Dr. Florine Asselbergs: The Lienzo de Quauhquechollan,
the joint Spanish-Indigenous conquest of Guatemala
Asselbergs, Florine. Conquered Conquistadors. The Lienzo de Quauhquechollan: A Nahua Vision of the Conquest of Guatemala. Boulder: UP of Colorado, 2008. 372 pp. $45.00
Dutch researcher Florine Asselbergs has analyzed a sixteenth century two-by-three meter panel that depicts a joint, Spanish-indigenous conquest of Guatemala. The Lienzo de Quauhquechollan produced by the Quauhquecholteca, an indigenous people from Central America, previously had scarcely been investigated and also were thought to represent campaigns of conquest through Central Mexico. In fact, it describes key conquests of what is now Guatemala by a joint Spanish-indigenous campaign under the command of Spanish conquistador Jorge de Alvarado between 1527-1529.
Around the year 1400, the Quauhquecholteca settled in present-day San Martín Huaquechula, to the southeast of Mexico City. By fighting with the Spanish, the indigenous people hoped to rid themselves of the tyranny of the Aztecs and to gain their own land and riches. They described their military successes in paintings such as the Lienzo de Quauhquechollan. Not long after this however, the Spaniards brutally overruled all of the peoples in Central America, including the Quauhquecholteca.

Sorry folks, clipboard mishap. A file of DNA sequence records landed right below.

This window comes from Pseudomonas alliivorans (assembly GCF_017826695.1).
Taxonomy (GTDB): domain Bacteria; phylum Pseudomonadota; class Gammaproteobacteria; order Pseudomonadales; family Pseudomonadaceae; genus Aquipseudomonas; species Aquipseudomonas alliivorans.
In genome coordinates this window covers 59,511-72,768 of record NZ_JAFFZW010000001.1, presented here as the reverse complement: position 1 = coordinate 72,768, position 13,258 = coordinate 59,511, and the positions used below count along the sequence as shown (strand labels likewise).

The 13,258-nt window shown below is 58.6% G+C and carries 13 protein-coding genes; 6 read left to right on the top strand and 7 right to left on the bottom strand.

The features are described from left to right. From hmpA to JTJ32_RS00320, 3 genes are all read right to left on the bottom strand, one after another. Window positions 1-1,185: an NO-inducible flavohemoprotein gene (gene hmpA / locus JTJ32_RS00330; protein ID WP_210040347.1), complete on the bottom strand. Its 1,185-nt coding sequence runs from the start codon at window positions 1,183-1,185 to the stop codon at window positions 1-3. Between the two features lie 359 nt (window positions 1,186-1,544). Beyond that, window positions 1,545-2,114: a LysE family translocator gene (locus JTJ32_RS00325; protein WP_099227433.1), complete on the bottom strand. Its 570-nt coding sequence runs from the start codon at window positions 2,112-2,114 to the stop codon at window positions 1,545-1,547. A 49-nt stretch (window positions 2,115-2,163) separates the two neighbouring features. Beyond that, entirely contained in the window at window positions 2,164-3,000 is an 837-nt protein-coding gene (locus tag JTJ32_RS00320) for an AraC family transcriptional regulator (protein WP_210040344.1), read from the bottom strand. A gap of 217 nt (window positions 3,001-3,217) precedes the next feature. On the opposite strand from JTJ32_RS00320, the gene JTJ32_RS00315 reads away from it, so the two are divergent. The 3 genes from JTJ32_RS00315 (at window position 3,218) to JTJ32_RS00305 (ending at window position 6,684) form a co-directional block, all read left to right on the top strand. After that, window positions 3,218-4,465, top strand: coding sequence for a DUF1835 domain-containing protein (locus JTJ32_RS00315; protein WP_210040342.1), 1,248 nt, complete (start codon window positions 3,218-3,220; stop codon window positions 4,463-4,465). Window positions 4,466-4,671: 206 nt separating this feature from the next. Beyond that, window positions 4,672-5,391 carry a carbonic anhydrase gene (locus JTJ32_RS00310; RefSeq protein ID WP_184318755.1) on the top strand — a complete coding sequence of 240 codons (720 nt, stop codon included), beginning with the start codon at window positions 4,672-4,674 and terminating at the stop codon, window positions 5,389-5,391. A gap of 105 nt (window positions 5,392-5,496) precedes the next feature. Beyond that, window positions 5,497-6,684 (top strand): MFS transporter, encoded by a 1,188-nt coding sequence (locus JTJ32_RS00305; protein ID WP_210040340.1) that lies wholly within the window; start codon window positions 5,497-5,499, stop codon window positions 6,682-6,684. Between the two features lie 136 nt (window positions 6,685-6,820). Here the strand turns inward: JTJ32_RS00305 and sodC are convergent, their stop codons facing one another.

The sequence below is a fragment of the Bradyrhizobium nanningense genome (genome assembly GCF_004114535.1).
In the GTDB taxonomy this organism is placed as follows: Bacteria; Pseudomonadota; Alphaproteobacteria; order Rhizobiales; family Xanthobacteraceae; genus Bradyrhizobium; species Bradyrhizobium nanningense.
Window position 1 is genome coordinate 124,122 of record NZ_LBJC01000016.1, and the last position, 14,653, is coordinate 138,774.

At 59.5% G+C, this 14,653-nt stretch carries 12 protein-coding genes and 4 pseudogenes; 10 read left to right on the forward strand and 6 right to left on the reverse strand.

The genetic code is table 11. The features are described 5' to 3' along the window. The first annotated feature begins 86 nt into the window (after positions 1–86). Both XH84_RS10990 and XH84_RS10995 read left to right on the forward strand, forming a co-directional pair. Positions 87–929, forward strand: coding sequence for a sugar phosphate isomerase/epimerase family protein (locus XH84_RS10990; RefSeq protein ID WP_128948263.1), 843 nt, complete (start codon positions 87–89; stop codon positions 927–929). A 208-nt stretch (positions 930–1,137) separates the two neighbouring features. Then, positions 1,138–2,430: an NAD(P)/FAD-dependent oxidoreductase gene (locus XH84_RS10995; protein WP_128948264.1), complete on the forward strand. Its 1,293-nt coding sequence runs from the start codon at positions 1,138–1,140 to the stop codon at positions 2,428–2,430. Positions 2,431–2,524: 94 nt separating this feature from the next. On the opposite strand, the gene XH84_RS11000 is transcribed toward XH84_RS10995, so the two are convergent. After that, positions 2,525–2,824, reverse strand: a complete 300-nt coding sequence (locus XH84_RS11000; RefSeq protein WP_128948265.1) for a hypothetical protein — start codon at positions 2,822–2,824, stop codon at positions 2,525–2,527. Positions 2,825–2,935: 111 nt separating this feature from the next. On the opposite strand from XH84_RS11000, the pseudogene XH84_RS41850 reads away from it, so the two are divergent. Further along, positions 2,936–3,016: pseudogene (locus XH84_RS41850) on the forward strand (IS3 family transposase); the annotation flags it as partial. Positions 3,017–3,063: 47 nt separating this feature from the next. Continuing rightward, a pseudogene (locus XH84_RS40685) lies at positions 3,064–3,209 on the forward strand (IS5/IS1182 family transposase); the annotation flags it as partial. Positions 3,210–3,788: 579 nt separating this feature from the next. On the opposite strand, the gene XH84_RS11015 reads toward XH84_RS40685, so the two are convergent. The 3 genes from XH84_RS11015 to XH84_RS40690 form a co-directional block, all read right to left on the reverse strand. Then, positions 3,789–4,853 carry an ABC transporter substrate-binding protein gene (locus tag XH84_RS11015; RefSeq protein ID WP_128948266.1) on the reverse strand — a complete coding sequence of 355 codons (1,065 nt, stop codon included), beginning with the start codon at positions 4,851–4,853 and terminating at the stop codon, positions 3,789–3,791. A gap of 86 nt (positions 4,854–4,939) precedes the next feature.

The painting depicts a landscape with roads, rivers and places where battles and associated events are marked. It forms an extremely detailed and unique indigenous report of an otherwise scarcely chronicled period, and is also the oldest map of Guatemala. The painting is housed in a museum in the Museo de Alfeñique in Puebla, Mexico.
The Spanish conquest of Central America has mostly been studied using reports from Spanish chroniclers. Indigenous stories and pictures have nearly always been ignored. Therefore, the historical perspective of the conquest has a strong European bias. This study of indigenous sources obtains a more balanced picture of events during the conquest.
Specific parts of the Asselbergs book of interest to the Resplendent Quetzal project include:
Contact information for Dr. Florine Asselbergs: